Democracy in Chicago? It’s complicated.

“He’s a proxy,” CTU President Karen Lewis said of Claypool.

When the members of the Chicago Teachers Union voted overwhelmingly to express no confidence in CPS CEO Forrest Claypool they were actually voting no confidence in the Mayor.

CTU President Karen Jennings Lewis made that clear when she spoke yesterday at the City Club.

“He’s a proxy,” Lewis said of Claypool during a press conference that followed her City Club speech.

Why not a vote on the Mayor?

“What could we do about that right now?” said Lewis.

For those readers who live in functioning democracies this may seem confusing.

The CTU members voted against someone doesn’t stand for election and didn’t vote this past week against somebody who will.

Maybe he will.

In Chicago we are permitted to vote for people who run the water district but we are forbidden to vote for the people who run our schools.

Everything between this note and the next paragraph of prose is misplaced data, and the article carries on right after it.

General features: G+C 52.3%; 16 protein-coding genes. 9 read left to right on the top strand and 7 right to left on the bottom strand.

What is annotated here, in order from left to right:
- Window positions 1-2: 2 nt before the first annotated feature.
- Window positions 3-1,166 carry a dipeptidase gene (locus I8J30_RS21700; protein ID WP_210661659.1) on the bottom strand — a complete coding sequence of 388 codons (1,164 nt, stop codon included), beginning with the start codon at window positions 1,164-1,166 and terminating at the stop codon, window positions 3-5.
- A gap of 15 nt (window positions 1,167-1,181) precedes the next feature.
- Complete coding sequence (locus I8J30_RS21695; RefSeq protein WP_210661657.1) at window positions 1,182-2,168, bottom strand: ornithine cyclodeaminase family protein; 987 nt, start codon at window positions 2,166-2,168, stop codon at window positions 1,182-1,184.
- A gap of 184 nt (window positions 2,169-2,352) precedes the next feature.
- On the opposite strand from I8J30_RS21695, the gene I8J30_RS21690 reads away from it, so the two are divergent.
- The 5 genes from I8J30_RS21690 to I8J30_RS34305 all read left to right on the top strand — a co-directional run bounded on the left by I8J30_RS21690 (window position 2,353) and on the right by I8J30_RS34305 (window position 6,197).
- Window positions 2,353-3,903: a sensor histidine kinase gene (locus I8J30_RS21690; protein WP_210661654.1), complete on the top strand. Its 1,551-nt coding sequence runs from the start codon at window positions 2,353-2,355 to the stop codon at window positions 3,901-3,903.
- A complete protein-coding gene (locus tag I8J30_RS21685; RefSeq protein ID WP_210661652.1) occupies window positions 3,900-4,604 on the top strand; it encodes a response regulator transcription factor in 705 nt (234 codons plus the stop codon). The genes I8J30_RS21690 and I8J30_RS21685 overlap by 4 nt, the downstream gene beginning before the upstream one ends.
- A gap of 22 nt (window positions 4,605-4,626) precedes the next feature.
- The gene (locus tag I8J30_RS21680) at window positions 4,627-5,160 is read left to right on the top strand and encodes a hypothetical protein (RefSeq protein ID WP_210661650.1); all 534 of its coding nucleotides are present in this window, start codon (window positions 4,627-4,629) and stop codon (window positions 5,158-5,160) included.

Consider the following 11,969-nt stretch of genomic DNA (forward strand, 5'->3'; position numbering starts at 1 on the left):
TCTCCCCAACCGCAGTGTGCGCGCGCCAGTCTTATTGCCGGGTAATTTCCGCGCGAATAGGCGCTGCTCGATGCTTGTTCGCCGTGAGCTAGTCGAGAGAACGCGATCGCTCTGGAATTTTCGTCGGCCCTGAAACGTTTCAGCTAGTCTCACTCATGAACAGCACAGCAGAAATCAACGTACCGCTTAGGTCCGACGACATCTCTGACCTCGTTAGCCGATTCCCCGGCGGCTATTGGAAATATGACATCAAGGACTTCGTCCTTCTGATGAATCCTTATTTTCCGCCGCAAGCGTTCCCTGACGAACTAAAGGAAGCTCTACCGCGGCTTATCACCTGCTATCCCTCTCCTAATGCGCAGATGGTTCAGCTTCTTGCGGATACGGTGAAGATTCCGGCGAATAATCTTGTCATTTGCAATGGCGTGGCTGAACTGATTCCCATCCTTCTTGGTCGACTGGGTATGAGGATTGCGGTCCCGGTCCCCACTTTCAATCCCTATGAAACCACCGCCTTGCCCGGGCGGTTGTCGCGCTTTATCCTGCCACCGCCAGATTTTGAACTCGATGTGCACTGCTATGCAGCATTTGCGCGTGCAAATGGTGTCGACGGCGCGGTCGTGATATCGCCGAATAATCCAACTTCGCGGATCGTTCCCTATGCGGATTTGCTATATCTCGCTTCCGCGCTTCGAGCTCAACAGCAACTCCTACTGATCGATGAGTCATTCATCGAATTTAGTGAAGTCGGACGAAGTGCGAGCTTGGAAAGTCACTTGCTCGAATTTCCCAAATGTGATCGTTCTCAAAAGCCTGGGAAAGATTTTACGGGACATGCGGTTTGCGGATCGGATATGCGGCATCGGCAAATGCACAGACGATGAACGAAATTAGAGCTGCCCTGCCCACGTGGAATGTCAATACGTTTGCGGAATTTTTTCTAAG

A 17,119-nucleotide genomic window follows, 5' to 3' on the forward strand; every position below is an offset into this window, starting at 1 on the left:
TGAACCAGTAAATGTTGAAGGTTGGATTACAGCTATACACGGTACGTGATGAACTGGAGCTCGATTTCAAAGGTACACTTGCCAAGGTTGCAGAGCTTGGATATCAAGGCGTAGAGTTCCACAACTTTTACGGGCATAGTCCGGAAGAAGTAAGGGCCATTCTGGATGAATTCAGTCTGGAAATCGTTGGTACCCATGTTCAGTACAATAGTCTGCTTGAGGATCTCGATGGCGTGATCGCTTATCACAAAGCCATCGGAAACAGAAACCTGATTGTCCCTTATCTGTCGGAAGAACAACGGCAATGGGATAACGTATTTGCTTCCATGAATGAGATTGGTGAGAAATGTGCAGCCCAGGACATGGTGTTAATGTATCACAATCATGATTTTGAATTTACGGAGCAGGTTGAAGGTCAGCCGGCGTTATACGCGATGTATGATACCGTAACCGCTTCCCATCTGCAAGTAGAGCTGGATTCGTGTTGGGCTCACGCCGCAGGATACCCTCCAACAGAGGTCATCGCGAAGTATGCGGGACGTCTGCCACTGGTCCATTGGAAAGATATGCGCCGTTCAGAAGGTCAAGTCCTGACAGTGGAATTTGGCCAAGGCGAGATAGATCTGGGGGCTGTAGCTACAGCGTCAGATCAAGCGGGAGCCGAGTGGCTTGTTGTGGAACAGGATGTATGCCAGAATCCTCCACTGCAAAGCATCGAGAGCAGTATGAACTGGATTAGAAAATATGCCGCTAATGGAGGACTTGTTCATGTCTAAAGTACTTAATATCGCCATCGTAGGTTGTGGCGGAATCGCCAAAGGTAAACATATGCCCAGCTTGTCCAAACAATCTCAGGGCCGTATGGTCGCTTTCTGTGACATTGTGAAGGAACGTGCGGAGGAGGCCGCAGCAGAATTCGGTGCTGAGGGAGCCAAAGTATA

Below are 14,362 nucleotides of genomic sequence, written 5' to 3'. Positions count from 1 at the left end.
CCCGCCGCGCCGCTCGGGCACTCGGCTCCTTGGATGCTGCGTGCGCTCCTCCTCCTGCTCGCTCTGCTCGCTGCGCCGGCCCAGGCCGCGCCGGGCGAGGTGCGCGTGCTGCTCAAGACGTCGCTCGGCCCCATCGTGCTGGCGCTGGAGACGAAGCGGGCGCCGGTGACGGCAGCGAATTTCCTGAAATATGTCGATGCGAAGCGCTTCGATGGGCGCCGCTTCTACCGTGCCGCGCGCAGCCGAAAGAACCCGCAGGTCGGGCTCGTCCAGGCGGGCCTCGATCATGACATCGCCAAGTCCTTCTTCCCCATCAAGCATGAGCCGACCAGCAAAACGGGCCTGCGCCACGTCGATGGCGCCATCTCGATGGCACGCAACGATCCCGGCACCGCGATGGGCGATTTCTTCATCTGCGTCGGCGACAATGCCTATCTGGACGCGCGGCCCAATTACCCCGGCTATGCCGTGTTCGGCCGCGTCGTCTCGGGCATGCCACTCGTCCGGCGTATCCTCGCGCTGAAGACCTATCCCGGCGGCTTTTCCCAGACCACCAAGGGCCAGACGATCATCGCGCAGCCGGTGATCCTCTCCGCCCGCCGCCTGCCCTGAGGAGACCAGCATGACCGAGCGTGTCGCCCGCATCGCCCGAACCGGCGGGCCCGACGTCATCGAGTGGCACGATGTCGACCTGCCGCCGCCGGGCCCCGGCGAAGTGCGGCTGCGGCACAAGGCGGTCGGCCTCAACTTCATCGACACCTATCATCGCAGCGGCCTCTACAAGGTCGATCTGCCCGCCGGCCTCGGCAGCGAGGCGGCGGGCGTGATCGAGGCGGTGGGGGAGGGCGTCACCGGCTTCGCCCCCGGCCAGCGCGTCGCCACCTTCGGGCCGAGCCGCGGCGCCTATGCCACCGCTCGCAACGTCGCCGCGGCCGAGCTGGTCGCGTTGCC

If you live in a functioning democracy, you may find that odd.

So the teachers’ no confidence vote is symbolic.

Symbols can be powerful things.

I remember one year in my old suburban district when, quite out of the blue, a kindergarten teacher stood up at a general membership meeting of the local and moved for a vote of no confidence in the superintendent.

Another teacher jumped up and seconded the motion.

We were always a democratic union local and although we were all taken by surprise, the motion was moved and seconded. A vote was taken and the membership approved the motion unanimously.

The board of education had no immediate response.

Except at the end of the year the superintendent’s contract was not renewed.

Of course, our little suburban district had an elected school  board.

Not so in Chicago.

In a couple of years we will get to vote on Claypool’s boss.

Not by proxy.


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